DCU and Trinity College have the best return on money invested into them than other Irish universities, according to a study on Higher Education in Ireland.
The study, conducted by TCD group Tionchar, examined the impact of third level colleges on the economy. Colleges on average gave a return of €4 for every €1 invested giving a “multiplier” effect of four.
DCU and TCD’s multiplier was 4.17 making it the highest for universities, while Letterkenny Institute of Technology was the highest for ITs at 4.25.
A college’s return on invested money was measured in two ways: direct and indirect spending.
Brian Lucey co-authored the study with Qiantao Zhang, and Charles Larkin. He explained how “output” is measured:”Let’s say DCU gets a €1m; it’s going to do things with that money. It’s going to house staff, it’s going to refurbish some buildings etc. So that’s direct spending.
“Now let’s say they refurbish some student accommodation. The people that are hired to do that will buy sandwiches in the shop, they’ll buy a car with that money…that money will be spent in the economy. So you’ve got an indirect effect as well.”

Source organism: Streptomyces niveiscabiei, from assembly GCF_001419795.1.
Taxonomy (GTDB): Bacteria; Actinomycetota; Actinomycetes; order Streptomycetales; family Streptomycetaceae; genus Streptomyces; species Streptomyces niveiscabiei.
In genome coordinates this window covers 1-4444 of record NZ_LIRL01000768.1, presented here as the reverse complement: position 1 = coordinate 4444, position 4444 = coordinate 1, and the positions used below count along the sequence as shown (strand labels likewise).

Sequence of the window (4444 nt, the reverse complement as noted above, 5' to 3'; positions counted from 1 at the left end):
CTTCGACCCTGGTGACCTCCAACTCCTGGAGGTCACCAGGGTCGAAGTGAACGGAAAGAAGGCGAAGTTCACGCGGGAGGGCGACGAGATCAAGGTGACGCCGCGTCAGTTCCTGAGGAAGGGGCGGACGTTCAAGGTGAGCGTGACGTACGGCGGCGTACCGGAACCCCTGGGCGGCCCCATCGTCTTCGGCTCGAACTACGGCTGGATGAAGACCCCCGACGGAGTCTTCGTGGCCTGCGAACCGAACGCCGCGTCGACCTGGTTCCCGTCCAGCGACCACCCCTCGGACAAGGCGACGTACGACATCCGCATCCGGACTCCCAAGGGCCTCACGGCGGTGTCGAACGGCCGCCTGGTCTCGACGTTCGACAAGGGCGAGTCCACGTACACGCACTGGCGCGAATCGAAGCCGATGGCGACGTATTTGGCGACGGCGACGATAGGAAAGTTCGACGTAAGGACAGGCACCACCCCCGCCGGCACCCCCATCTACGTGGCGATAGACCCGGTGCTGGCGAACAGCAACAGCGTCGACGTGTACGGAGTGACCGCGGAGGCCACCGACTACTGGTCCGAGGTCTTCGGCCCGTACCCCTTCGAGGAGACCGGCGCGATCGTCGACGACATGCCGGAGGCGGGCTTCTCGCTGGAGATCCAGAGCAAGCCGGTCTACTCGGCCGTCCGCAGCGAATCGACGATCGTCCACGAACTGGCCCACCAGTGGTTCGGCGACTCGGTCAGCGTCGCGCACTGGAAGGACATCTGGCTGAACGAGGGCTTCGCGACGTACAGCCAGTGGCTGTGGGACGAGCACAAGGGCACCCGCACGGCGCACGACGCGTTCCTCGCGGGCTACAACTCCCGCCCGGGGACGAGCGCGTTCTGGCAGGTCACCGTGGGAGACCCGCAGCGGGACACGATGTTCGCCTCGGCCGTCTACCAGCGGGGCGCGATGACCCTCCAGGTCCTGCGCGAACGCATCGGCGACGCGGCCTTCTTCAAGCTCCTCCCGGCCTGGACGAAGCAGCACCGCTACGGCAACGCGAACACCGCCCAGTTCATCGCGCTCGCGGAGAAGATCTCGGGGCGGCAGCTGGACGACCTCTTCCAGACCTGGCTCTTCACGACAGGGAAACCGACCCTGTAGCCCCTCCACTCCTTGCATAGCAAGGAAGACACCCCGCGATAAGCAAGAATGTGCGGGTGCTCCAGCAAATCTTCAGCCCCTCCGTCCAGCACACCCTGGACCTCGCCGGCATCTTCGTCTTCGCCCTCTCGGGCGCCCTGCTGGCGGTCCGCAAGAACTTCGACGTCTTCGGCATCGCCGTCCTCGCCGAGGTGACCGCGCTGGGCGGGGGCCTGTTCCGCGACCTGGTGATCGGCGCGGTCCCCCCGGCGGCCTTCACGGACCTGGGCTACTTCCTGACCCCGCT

According to Lucey, colleges that have a wider breadth of subjects, are successful in attracting non-government funding.
“They have a more diversified income stream, and DCU is good in terms of that.”
However, an urban location does not necessarily mean that a college’s output will be higher than those in rural areas. Letterkenny Institute of Technology had the largest multiplier at 4.25 for an IT, compared to 3.62 for IADT.
“Because there’s nothing else there, it creates employment in Letterkenny. The study shows that a diversified (urban and rural) set of institutions are good.”
The study is “purely economical” and found that with an annual investment of €2.6bn, the output for all colleges was €10.5bn, making them a viable sector in the economy.
The study considered budget constraints, which have left university funding at a “growing crisis”, according to last month’s Irish Universities Association (IUA) conference.
Despite this, the data is close to output from UK and US schools.
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